How a fondness for animals and nature leads to trouble

It was a video last November that went viral on social media. A cyclist in the De Hoge Veluwe National Park recorded on his phone how he was chased by a coyote. Experts’ reactions to the disturbing high-content images were, “He wouldn’t do it otherwise.” To reassure them, they argue that the wolf is in fact a shy animal that humans need not fear at all.

Seger Baron van Voorst Tottvorst was not convinced of anything. De Hoge Veluwe’s manager fears that the terrified tourists should stay away. In Veloy and Drenthe, parents no longer dare let their children bike to school in the middle of the dark, he noted in The telegraph on me. In his private natural garden, the wolves also exterminated hundreds of goats and deer in the course of a year and are now starting to prey on the deer. It is forbidden to hunt or shoot killing machines. Only when a wolf pack is found in Haagse Bos, Van Voorst quipped Tot Forest, will politicians wake up with fear.

In his indignation, the baron naturally found many cattlemen on his side. They regularly notice that their sheep have been bitten to death by wandering wolves. The images of the carnage prompted Nature and Nitrogen Minister Christian van der Waal (VVD) to call for a broad social debate about the dangers of letting the protected apex predator run out.

The famous wolf loves to bite sheep to death. Photo: Otto Gilsma/ANP

The deadly scary wolf has a real fan club

Given the deadly lust of the stinging and fearsome predator, it is not surprising that it has been so fearsome since time immemorial. His bad image was passed down from generation to generation by retelling the fairy tale of poor Little Red Riding Hood being eaten by an angry wolf with her grandmother. Even stranger, when such a beast was spotted in the Netherlands for the first time in a long time in 2015, progressive circles rejoiced at its supposed contribution to biodiversity. It turns out that the wolf owns a fan club that expresses his infatuation and admiration in lyrical terms.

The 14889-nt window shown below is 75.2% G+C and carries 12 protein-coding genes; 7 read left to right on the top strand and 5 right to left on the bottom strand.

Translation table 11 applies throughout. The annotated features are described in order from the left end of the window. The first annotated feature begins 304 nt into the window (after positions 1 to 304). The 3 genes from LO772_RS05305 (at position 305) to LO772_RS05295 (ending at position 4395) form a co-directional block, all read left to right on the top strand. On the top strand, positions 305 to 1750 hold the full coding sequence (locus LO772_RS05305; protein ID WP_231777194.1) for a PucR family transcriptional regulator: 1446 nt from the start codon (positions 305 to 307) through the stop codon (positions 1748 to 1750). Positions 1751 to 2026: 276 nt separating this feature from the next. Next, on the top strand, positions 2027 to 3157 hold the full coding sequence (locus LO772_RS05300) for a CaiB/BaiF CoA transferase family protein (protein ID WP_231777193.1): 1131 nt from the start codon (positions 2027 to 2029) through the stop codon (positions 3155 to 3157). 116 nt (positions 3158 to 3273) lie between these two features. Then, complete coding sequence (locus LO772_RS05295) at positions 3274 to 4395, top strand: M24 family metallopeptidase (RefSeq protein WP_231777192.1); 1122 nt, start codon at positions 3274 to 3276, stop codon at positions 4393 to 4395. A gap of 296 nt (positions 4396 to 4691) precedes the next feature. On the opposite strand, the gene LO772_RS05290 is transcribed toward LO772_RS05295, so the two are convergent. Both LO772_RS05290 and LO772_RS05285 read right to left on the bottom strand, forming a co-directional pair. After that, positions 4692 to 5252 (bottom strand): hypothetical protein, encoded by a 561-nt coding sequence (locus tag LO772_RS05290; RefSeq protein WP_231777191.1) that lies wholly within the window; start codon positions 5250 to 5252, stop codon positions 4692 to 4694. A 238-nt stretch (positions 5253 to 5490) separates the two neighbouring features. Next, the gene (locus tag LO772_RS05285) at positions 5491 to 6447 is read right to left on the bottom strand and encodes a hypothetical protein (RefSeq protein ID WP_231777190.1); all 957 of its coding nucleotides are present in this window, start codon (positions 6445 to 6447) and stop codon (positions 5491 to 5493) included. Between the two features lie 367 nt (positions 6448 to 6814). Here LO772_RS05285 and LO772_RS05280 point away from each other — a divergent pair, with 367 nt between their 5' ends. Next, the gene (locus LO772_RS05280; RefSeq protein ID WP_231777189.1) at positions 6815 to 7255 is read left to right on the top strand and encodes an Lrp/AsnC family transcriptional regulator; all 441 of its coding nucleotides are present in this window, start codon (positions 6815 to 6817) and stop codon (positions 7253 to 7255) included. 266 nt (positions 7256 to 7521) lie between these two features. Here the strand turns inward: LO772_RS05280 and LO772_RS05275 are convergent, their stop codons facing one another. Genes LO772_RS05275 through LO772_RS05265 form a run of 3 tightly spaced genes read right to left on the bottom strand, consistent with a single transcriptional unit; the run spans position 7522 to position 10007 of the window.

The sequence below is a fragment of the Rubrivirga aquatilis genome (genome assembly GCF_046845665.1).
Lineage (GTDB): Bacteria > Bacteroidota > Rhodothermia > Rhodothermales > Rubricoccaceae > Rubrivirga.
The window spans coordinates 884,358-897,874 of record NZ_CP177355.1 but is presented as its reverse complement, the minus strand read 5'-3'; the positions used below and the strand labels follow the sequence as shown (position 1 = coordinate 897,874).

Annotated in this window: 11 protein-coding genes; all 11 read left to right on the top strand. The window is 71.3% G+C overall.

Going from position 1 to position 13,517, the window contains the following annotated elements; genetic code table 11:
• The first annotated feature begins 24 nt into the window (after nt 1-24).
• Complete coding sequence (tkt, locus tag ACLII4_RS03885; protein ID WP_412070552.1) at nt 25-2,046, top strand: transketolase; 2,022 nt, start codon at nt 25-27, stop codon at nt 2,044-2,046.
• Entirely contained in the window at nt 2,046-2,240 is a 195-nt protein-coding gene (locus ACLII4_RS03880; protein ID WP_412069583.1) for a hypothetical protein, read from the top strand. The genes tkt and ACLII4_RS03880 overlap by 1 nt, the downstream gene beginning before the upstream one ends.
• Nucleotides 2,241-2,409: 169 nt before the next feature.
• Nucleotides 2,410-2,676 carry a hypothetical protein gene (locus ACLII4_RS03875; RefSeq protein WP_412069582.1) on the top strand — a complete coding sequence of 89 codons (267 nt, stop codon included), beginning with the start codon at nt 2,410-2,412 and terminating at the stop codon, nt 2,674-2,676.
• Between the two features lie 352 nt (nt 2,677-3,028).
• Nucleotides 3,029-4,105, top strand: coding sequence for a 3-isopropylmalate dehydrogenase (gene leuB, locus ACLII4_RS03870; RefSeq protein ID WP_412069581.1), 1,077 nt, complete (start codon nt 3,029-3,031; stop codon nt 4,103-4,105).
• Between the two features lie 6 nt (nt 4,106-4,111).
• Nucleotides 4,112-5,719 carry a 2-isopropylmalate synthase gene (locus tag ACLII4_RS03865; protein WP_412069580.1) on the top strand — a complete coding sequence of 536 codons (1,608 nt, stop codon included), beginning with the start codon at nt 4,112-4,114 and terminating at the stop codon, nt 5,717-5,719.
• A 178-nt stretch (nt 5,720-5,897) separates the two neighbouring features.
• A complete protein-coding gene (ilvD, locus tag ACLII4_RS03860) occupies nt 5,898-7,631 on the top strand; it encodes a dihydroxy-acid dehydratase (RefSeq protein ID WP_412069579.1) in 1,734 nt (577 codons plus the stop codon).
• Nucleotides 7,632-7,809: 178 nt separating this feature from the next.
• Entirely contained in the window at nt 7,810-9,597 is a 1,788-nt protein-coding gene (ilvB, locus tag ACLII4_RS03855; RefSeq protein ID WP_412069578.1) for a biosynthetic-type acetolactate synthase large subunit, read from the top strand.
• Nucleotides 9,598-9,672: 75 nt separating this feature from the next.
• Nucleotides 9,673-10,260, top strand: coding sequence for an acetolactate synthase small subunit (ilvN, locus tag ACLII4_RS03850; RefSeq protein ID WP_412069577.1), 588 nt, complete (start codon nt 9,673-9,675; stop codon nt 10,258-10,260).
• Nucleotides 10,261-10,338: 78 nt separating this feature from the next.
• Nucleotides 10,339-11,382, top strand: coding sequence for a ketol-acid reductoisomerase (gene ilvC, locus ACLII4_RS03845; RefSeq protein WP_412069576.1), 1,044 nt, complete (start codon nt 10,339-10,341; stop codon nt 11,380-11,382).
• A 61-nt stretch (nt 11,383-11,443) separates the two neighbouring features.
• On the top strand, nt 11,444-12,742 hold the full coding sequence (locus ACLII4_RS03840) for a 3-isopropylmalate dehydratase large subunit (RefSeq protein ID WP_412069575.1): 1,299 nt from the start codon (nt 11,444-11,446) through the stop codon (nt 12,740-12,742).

Emotions that are also expressed wolf. Matthijs van Nieuwkerk, presenter who turned out to be a wolf in sheep’s clothing shortly after the publication of the propaganda film Cees van Kempen last year, tells in a warm voice “the most amazing nature story in the Netherlands”. Farmers less than pleased with the pictorial return of the wolf were given a curt way of understanding that they should just put up a fence to protect their livestock from death.

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He could be more arrogant and unfriendly to a person. MP Leonie Vestring (Party for the Animals) is calling for “man-free” areas where a predator can run wild undisturbed. Glenn Lillyfeld, project head of the Mammal Society, accuses anyone who was not pleased with the birth of wolf cubs in Holland with “gut feelings”. According to him, wolves move “without problems” across our landscapes and “show their willingness to live together, no matter what 17 million Dutch people think.”

A rewinding professor gets paid by activists

This environmentally-centric and undemocratic phrase can be found at Reconstruction in the Netherlands. The package – not always phrased neutrally – provides information about a fashionable phenomenon. This “reconstruction,” according to the authors, delivers a hopeful message to humanity by professing faith in a “recoverable planet Earth.” It is all about giving more space to natural processes by restoring or (re)creating the “biophysical qualities of wildlife”. This is done by creating protected natural areas, connecting areas and (re)rendering The main typescrucial (animal) species including the wolf.

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